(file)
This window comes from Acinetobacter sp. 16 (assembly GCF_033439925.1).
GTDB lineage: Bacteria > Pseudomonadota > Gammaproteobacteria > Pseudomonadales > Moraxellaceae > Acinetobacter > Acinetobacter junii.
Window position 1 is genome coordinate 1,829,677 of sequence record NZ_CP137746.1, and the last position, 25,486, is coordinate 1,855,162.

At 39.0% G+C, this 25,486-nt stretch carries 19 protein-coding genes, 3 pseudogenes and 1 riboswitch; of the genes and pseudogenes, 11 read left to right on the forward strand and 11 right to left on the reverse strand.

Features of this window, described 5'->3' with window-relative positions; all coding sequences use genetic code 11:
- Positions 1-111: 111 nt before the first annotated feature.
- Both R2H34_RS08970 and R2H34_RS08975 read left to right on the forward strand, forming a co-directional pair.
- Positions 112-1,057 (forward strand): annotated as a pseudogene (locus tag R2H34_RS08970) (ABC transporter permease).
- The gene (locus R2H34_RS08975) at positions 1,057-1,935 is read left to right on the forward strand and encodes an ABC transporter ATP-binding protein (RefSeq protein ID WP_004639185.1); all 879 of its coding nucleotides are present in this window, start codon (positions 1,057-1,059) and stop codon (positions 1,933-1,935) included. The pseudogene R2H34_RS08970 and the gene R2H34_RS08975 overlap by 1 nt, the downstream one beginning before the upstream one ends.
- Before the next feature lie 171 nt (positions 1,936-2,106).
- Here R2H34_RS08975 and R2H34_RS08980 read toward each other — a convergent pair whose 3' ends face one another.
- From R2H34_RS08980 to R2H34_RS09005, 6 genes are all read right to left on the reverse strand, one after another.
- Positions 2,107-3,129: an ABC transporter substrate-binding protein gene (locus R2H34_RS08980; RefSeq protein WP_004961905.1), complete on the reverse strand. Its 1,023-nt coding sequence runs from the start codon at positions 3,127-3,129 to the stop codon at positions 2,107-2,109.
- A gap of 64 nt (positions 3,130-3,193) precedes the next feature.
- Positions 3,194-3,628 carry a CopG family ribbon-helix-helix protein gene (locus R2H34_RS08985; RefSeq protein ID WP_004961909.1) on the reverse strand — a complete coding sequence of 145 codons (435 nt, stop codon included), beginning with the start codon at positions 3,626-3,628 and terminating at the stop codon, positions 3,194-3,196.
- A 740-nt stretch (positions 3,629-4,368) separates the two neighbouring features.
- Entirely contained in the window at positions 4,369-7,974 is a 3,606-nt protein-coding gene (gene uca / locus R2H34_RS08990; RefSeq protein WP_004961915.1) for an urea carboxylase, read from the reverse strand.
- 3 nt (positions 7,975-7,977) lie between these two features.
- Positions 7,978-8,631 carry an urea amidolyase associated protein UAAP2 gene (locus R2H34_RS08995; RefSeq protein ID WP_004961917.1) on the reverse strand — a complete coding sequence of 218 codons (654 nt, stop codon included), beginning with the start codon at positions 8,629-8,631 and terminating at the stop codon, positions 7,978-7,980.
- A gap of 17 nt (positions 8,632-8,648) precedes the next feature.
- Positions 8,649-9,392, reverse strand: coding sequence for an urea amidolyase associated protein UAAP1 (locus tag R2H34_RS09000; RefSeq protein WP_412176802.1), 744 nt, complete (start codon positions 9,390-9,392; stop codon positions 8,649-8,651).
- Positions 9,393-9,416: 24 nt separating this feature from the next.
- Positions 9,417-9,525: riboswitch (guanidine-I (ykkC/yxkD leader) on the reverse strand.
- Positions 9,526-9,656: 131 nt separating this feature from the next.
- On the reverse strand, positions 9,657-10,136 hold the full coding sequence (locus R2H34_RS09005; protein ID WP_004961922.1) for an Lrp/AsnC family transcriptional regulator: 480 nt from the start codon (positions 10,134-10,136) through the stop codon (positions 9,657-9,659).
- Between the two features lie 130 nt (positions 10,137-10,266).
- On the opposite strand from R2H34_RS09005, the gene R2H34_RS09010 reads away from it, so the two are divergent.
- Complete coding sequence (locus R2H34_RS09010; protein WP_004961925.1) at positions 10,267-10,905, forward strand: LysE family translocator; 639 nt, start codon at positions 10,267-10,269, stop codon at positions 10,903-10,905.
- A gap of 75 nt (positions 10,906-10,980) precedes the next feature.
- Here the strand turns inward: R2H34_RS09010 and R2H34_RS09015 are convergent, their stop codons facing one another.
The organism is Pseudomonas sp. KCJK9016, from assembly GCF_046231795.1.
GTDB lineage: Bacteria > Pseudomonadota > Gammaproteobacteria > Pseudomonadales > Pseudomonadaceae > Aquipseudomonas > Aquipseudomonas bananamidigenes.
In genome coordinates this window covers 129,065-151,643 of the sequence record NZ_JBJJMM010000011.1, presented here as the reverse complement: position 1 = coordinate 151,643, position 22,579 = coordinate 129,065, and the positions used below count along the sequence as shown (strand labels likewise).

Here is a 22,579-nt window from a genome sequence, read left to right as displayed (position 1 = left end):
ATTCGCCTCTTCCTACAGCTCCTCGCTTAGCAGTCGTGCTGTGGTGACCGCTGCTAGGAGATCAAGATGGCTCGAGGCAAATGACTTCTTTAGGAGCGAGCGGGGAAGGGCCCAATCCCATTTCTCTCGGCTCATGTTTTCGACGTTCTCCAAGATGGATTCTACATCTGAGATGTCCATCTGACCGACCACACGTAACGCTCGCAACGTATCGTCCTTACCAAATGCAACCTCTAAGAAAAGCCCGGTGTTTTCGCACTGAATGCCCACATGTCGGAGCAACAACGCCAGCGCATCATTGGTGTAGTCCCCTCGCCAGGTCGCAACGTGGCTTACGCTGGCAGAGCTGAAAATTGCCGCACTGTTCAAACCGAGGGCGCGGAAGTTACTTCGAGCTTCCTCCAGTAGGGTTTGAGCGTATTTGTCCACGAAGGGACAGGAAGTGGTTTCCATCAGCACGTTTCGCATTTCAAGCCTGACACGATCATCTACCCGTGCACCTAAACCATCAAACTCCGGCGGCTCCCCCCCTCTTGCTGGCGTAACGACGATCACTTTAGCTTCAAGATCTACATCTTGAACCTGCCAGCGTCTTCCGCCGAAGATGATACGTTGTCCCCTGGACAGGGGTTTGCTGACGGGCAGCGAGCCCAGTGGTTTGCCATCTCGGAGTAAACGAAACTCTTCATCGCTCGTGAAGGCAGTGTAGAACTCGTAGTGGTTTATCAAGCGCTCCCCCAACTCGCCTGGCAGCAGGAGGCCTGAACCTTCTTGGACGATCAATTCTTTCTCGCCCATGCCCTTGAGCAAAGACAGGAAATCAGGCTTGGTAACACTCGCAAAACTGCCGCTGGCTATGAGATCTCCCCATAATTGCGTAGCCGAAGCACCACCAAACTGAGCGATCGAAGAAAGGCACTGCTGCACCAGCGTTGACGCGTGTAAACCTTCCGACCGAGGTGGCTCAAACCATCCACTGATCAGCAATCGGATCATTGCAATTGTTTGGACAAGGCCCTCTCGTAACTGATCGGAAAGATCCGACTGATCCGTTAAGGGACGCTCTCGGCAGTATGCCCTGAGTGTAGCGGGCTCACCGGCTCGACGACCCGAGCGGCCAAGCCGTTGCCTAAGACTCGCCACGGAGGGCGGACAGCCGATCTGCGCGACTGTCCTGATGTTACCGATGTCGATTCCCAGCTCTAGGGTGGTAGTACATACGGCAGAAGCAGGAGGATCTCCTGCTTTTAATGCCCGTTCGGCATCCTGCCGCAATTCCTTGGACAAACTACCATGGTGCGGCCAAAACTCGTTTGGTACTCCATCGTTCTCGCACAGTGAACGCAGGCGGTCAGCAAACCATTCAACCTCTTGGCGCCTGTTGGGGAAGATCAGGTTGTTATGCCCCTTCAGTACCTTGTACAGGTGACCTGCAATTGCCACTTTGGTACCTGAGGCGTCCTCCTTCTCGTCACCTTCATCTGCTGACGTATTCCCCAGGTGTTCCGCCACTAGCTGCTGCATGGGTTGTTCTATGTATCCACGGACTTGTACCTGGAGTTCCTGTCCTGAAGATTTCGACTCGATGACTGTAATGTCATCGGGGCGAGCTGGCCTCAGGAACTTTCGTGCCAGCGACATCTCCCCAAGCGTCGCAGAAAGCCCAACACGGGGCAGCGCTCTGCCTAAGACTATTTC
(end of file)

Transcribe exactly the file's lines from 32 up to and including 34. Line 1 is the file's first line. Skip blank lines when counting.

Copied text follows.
GTDB lineage: Bacteria > Pseudomonadota > Gammaproteobacteria > Pseudomonadales > Pseudomonadaceae > Aquipseudomonas > Aquipseudomonas bananamidigenes.
In genome coordinates this window covers 129,065-151,643 of the sequence record NZ_JBJJMM010000011.1, presented here as the reverse complement: position 1 = coordinate 151,643, position 22,579 = coordinate 129,065, and the positions used below count along the sequence as shown (strand labels likewise).

Here is a 22,579-nt window from a genome sequence, read left to right as displayed (position 1 = left end):